Feedback is an important key to learning. And, managers learn from employees who can be honest about the work environment.
One way to learn this valuable information is by simply asking the question.
Many organizations use employee self appraisals as a tool to gather feedback information for managers.
While a little scary to administer, this tool can reveal employee perceptions about the workplace, how it is managed and provide suggestions that could be used to improve the worker experience.
As managers, it is important to solicit this kind of feedback and be open to learn from what employees think and use it as a developmental opportunity for professional and organizational growth.
I am always amazed at how honest employees are if given the opportunity to share their perspective of the work environment and how often I misread employee responses and intentions.
This process can be intimidating to employees without proper preparation and honest discussions.
It is important to prepare employees for this exercise -particularly, new or young people in the work place who have never been asked to provide this kind of feedback.
Start by explaining why the feedback is important; what the organization hopes to learn; and how the information will be used to set organizational goals and improve the employee experience.
For instance, say something like this:
“Chris I am asking you to fill out this self appraisal form because I value your feedback. I realize that there may be things we can learn from you to help you with your job but ultimately to help us as an organization. We plan to review this feedback and set goals. An important goal of ours is to create a great work environment and you can help us do that by being honest on this form. Do you have any questions?”
Some organizations have the employees fill out their own performance appraisal using the same tool that the manager uses for their self appraisal. This helps the manager get an idea of how the employee would grade their performance.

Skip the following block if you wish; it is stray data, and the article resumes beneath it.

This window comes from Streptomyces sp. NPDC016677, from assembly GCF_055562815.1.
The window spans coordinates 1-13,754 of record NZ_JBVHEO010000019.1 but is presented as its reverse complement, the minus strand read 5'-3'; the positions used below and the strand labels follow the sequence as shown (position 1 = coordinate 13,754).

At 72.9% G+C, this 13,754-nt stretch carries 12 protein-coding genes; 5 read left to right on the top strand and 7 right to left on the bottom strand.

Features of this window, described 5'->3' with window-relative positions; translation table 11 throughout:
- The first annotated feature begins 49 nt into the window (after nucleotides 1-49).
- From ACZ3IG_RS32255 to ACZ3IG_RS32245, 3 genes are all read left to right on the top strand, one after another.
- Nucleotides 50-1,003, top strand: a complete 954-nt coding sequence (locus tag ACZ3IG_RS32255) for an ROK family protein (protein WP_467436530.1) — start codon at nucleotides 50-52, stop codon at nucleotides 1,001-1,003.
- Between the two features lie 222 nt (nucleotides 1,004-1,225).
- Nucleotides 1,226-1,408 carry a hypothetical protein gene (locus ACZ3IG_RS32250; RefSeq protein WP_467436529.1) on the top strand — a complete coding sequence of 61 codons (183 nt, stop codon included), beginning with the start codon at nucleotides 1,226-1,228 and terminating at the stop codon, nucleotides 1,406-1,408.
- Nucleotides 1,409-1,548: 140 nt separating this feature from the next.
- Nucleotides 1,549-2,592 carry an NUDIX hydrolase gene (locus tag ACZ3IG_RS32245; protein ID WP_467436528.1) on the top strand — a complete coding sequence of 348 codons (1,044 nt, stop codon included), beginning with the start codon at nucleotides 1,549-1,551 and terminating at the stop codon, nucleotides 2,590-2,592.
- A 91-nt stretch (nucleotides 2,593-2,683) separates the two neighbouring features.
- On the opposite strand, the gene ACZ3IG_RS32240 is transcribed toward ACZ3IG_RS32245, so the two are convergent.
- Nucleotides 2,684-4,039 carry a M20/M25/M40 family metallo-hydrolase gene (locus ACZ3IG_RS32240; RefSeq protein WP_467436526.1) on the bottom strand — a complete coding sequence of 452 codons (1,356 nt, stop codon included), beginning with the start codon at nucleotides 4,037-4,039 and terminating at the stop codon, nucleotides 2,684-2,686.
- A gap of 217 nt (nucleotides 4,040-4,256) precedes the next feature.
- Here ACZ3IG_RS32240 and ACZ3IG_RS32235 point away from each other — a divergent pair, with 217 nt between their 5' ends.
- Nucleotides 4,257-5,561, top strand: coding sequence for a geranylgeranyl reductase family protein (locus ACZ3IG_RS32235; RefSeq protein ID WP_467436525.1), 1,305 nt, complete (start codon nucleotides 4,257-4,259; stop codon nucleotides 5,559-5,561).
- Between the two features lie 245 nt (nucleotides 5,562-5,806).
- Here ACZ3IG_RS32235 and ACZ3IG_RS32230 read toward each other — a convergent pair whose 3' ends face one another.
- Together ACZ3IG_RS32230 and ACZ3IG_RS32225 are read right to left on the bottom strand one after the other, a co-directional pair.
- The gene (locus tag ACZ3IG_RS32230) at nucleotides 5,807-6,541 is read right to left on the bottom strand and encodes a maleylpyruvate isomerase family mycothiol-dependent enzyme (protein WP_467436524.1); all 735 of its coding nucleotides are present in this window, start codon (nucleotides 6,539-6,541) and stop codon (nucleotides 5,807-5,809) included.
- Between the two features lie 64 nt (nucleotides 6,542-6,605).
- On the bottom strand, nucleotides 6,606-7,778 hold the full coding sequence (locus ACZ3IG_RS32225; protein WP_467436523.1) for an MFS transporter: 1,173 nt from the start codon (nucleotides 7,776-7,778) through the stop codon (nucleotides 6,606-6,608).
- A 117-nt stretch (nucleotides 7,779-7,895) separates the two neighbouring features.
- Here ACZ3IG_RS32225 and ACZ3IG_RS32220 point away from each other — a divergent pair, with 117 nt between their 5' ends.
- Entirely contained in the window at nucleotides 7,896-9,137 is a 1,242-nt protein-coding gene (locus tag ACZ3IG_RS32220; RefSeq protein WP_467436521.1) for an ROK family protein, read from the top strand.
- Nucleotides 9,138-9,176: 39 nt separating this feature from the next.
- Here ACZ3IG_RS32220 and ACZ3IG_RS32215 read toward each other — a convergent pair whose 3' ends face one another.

But I’ve found that using a separate tool, that asks more questions that relate to how the employee is managed and their perceptions of their knowledge and skill-set, can reveal valuable information for the manager.
This is a sample of questions that can be asked on an employee self appraisal which will allow you to drill down into more personal employee perspectives.
13 Employee Self Appraisal Questions
- What do I consider the important abilities which my job requires?
- What are some aspects of my job responsibilities that I like the best? That I like the least?
- In what ways can my supervisor help me do my job better?
- In what aspects of my job do I feel I need more experience and training?
- What are my major contributions/accomplishments from the past year?
- What have I done for my personal and/or professional development?
- The following changes made in my job would improve my effectiveness.
- Are all of my capabilities being utilized in my present position? If not, how can they be better utilized?
- What are specific things I need to do in the next year for my own development?
- In what ways does my present position better prepare me for assuming more responsibility?
- What are my long range plans?
- What type of work do I see myself doing five years from now?
- How am I preparing myself for this work?
These questions can be formatted into a document that should include the employee’s name, department, date and signature that will become part of the employee file. You can access an editable copy of this tool here.
Incorporate this tool into the performance appraisal process and use what is learned to start a conversation, clarify misunderstandings and create goals to fix what may not be working.
For example, employees may reveal that their manager could make their job easier simply by clarifying job expectations on a more routine basis.
This kind of feedback opens the door for communication that might not have otherwise occurred.
Regardless of the tool used, it is important to set time aside each year to have a discussion about the employee’s performance and how they perceive their employee experience.
Use what is learned in that conversation to improve the employee work experience and create employee goals to help them in their professional development and growth.
I used to tell employees that “I can’t fix it if I don’t know its broke”. I said this because I truly wanted them to tell me what wasn’t working and what needed fixing. Often what needed to be fixed was simply the way the employee was managed, what jobs they were doing and identifying those hidden professional desires.
A self appraisal tool can help you flush out the answers to those difficult, yet important questions.
Do you ask your employees to do a self appraisal?